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Posts Tagged ‘Green Business’

Don't Buy This Jacket – Inspiring Black Friday Ad from Patagonia

by Louise Mulherin on November 28th, 2011

In the midst of all the store flyers advertising Black Friday deals, I saw this ad in the New York Times from Patagonia. I loved the message, what a refreshing approach to the mass consumerism of the day.

With the catchy headline, Patagonia aimed to draw attention to the deeper message – the impact that manufacturing has on our environment. But what struck me more was their approach. The ad outlined the harm that the making of just one jacket has, and in specific terms that don’t take an engineering degree to understand. For example, the jacket requires 135 liters of water in the manufacturing process, that’s enough water, in their estimate, for 45 people for one day.

What’s unusual about this approach, in my experience, is the transparency about one specific product and its impact. It seems many more companies communicate their environmental successes by talking about what they have left out of the process, or what was theoretically saved by using less-intrusive raw materials or methods. That approach might give some consumers a false sense of environmental security – this product uses less material or less energy to produce, therefore it’s better. Which may not always be the case.

Some consumers might read the Patagonia ad in a negative way. Sure, there’s a bit of a guilt trip there, especially compared to the feeding-frenzy mentality of Black Friday sales. Full disclosure, my household was not immune to Black Friday either, my husband did take advantage of a one-day sale on my Christmas gift (purchased online). I didn’t go anywhere near a shopping center, not to make a statement, it’s just not my thing to line up with hundreds of other people to save a few bucks.

Patagonia included a call to action in the ad, asking people to take the Common Threads Initiative pledge. The pledge asks for action on both sides, for example they pledge to make useful gear that lasts a long time, and to repair gear or find a new home for it when a consumer no longer needs it. Consumers pledge to only buy what they need, to fix what’s broken, and to keep items out of the landfill. Their goal is to get 50,000 people to sign the pledge, and they are tracking results online. It will be interesting to follow this Initiative to see if it gains traction. Kudos to Patagonia for asking for mutual responsibility in the effort.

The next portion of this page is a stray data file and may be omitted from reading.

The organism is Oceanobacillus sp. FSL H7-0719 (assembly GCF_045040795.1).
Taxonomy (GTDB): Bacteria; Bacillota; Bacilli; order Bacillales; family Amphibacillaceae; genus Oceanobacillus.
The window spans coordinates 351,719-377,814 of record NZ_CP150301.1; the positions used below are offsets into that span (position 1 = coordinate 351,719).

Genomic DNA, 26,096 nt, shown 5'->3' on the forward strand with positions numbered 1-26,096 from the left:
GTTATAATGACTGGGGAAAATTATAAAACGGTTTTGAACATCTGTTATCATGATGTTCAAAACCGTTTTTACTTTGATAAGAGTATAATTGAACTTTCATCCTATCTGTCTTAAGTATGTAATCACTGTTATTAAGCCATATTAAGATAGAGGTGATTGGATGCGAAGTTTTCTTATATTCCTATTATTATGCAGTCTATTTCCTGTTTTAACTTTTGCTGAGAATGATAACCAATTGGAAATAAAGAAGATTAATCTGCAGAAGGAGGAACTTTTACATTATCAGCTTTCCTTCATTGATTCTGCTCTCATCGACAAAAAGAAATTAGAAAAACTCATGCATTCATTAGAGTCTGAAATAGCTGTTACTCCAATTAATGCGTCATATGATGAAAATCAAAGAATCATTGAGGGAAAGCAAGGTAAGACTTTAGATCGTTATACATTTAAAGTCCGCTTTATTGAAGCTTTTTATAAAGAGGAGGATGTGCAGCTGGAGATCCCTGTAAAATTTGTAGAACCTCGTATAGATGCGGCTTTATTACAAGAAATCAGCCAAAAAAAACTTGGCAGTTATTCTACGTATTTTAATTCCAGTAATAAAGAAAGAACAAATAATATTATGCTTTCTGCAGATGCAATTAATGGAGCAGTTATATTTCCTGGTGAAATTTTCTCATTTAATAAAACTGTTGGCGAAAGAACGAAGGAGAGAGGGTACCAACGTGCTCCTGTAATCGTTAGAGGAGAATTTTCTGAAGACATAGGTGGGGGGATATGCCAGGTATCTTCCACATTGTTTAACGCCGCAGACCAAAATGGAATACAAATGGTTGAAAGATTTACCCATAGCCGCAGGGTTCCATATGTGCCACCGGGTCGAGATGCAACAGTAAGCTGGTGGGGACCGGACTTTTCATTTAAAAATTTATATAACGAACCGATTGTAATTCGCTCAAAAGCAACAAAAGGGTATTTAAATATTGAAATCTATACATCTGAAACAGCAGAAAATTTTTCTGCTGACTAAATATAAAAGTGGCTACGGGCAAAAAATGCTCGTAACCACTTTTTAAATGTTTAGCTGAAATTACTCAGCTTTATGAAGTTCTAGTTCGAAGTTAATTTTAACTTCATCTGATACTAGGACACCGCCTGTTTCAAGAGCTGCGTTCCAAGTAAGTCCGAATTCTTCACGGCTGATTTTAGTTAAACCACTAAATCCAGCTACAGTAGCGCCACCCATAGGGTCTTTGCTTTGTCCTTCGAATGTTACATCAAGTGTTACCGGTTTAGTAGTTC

In today’s environmental, and economic, climate, I hope their message was as impactful to others as it was to me.

First posted on Nice To Be Seen.

Green Earth PR in PR Tactics Magazine

by Nancy Rogers on July 7th, 2010

Amy Jacques, Public Relations Tactics news editor, sought comments on CSR best practices from Green Earth PR Network consultants along with communication pros from Ben and Jerry’s, Eastman Kodak and Microsoft.

The industry trade publication “interviewed communications leaders at a variety of companies to find out why CSR is more important now than ever and how they are conveying their socially conscious mindset to their clients and to the community at large.” GEPR responses addressed our values as well as tools and tactics including social media. Please join the conversation and add your comments at
http://www.prsa.org/Intelligence/Tactics/Articles/view/8700/1017/Socially_conscious_Companies_share_CSR_best_practi.

Older than Earth Day

by Nancy Rogers on April 20th, 2009

Being older than Earth Day, I truly appreciate this global celebration as a planetary new year.  Although not part of my school curriculum, stewardship was an integral part of my daily life. Growing up we exchanged produce and plants from various networks—citrus and caladiums from aunts in Florida; peaches, melons, beans, tomatoes, squash and corn when in season on family farms; fish from local ponds; beef and pork raised by an uncle. With this background of weeding, picking, and preserving, I am perplexed about the “discovery” of gardening.

Today, much of my reading and all my work centers on sustainability, so I’m surprised when a dinner companion asks if I think business has any interest in “all this green stuff.” Equally disturbing reminders are claims of being greenest in the world that echo across social networks. Fortunately these boasts do not go unchallenged, the Grammar of Green monitors are at work detecting greenwashing.

Earth Day offers an annual benchmark to reflect on what can be accomplished through our conscious choices and how we influence others.  Being aware and making an effort are steps worth taking toward becoming better stewards. Take action this Earth Day and make the next year one of accomplishments worth noting in 2010.

“When you’ve finished washing and dressing each morning, you must tend your planet.” – Antoine de Saint-Exupéry, The Little Prince, 1943